Within the private, international primary and secondary schools of Indonesia, which are popular among expatriates and wealthy citizens, the official language of instruction has long been English. Starting in the early 2000s, English-mediated instruction was implemented in public schools across many provinces, reaching over 1,000 of the country’s top schools.
This language policy experiment has broad ramifications for Indonesian society. The languages used in classrooms tend to affect linguistic culture in communities—and vice versa.
Anis Sundusiyah made this topic of educational language policies in Indonesia her focus at the University of Pittsburgh School of Education. She is a PhD candidate in the area of Educational Leadership and is expected to graduate in December 2019.
At the root of Sundusiyah’s research are the tensions that exist at the political, sociological, and pedagogical levels in educational language policies.
“My research has revealed globalist-instrumentalist views that were confronted by nationalist-culturalist perspectives. Their views may not be in direct opposition, but their priorities might not always be aligned,” said Sundusiyah.
Sundusiyah has been supported at Pitt Education through multiple scholarships. Most recently, she received the Clara Barnes Jenkins Scholarship, which is awarded in memory of William H.E. Johnson. The scholarship covered Sundusiyah’s tuition balance and educational expenses toward her dissertation and program completion.
“My educational pursuit would not have been possible without the generous scholarship,” said Sundusiyah.
Post-graduation, she plans to return to her faculty position at the School of Education at Walisongo University in Central Java, Indonesia. She will continue her teaching and research in the language policy field, while also working to build a sustainable partnership between her home university and the Pitt School of Education.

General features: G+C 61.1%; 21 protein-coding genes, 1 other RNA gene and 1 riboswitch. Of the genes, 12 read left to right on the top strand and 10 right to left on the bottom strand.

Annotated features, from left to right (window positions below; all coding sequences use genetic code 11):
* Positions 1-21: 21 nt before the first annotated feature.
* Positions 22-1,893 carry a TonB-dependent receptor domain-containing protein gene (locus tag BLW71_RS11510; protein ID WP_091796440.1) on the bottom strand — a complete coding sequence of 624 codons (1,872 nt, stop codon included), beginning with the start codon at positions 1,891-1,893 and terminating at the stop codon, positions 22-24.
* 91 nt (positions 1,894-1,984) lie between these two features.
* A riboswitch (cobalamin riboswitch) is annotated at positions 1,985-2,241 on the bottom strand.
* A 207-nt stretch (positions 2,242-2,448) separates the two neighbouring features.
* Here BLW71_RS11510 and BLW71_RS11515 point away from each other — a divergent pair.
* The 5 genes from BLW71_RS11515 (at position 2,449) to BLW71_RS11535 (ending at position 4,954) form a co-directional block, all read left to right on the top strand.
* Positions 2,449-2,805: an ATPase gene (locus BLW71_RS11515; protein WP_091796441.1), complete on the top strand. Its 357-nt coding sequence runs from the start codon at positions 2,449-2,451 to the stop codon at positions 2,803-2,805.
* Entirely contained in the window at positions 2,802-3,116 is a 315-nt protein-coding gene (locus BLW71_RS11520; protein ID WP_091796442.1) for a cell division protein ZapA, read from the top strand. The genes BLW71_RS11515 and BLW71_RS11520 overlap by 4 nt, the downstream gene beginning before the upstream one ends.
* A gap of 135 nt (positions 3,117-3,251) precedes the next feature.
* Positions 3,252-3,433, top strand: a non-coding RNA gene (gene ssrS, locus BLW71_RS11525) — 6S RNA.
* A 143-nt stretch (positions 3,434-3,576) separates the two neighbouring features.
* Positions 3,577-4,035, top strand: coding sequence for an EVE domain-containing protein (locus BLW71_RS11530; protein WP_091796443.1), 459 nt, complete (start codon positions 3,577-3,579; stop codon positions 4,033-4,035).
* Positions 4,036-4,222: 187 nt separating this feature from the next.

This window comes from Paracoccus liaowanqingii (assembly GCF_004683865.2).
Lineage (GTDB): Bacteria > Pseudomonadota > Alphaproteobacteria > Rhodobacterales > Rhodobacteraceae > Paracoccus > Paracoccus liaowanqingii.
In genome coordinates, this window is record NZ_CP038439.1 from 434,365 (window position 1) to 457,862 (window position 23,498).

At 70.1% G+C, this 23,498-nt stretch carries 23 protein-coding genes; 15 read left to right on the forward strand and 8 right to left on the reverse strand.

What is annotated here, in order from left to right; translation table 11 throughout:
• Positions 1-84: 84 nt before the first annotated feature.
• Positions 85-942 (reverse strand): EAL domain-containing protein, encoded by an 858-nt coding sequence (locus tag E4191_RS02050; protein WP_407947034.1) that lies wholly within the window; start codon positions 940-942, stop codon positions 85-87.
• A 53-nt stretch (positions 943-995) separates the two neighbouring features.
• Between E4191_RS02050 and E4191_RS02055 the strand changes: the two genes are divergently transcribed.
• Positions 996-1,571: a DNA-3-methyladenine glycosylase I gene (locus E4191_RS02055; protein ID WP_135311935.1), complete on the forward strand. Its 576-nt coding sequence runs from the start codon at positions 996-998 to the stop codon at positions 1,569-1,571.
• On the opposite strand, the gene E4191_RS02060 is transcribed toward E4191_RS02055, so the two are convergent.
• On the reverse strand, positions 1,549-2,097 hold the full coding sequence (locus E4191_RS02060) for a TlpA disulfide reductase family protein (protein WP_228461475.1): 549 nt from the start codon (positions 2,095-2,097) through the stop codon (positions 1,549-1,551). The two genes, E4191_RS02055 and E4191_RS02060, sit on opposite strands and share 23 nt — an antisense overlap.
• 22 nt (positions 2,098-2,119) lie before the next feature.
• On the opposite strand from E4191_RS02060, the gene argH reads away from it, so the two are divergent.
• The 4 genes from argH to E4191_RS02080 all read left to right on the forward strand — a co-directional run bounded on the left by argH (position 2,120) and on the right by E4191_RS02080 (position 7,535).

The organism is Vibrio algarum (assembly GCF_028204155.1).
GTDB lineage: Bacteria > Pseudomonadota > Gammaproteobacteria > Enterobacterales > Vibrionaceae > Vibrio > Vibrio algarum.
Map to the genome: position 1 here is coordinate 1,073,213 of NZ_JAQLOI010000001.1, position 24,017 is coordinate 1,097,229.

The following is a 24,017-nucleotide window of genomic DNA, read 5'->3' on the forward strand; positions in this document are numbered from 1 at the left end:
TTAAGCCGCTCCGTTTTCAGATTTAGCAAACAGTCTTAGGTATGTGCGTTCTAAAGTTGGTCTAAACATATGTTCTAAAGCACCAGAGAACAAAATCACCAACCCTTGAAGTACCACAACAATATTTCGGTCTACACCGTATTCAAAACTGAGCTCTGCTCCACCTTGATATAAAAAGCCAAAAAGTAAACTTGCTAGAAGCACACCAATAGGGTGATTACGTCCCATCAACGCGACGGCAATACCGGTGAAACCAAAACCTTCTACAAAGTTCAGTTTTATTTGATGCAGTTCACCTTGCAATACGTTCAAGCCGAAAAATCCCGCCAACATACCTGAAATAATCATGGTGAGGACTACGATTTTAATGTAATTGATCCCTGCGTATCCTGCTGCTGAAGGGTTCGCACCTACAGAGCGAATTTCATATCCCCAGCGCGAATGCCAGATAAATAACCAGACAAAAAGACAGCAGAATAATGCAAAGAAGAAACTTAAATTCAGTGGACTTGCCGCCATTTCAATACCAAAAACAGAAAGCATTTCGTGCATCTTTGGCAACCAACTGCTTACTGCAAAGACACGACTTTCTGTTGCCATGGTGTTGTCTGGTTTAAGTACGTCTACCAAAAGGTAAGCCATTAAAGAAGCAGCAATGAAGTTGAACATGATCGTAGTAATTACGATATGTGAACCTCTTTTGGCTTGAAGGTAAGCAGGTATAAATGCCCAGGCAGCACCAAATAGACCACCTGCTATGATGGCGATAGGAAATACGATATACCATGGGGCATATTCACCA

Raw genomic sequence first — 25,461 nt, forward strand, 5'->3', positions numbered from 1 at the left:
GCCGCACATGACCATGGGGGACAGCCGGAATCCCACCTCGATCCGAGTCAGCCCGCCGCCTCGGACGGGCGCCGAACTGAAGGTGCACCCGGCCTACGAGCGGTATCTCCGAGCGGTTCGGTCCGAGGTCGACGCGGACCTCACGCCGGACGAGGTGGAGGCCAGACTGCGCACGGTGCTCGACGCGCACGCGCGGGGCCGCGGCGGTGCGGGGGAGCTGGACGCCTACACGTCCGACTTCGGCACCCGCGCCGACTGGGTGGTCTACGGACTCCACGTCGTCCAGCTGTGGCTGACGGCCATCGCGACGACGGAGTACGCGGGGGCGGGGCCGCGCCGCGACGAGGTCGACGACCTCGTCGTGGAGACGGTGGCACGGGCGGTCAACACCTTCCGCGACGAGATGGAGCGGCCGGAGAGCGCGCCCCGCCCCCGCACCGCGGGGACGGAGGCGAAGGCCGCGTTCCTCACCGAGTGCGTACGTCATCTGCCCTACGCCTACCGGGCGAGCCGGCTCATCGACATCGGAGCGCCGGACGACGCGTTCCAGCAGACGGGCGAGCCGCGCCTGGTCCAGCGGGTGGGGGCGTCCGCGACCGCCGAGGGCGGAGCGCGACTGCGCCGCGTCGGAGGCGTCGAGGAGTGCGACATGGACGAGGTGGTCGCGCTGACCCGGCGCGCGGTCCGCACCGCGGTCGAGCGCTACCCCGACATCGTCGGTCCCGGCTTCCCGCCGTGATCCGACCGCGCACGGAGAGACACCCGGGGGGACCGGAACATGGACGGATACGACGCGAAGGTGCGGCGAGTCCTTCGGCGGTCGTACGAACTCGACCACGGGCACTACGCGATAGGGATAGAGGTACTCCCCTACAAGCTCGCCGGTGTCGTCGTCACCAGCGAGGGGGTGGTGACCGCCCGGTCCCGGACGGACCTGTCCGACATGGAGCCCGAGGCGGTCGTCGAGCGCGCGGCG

Sundusiyah credits the faculty at the Pitt School of Education for her success. They were what drew her to the school in the first place. Back when she was considering different schools, she recalls meeting with Maureen McClure, an associate professor and the director of the school’s International Institute for Studies in Education. They clicked right away.
“Professor McClure is very familiar with Indonesia’s educational policy, and she understood the context of my research plan. I could see from the onset that I would have a healthy relationship and mentorship with the professors,” said Sundusiyah.
Sundusiyah said the Pitt School of Education also supported her when she faced challenges not related to her academic studies. For example, last summer she became a mother with the birth of her son, Benjamin Nugroho. She was able to adjust her schedule and finish her degree.
“I appreciate that most faculty and staff here in the school are welcoming and willing to help students, especially in challenging times,” said Sundusiyah.
As Sundusiyah prepares to complete her degree and return back to her native Indonesia, she will take with her the lessons learned and attitudes shaped at the Pitt School of Education. The school’s mission to ignite learning and to work for justice and equity in education resonates with her.
“I always felt like my cultural backgrounds and perspectives were accommodated. I was challenged to go beyond my language pedagogy trainings and to delve more into the interdisciplinary field of language policy,” said Sundusiyah.
About the PhD program in Education Leadership at Pitt Education
About giving and scholarship options to support the Pitt School of Education
About the annual Pitt Day of Giving celebration held on the University of Pittsburgh’s founder’s day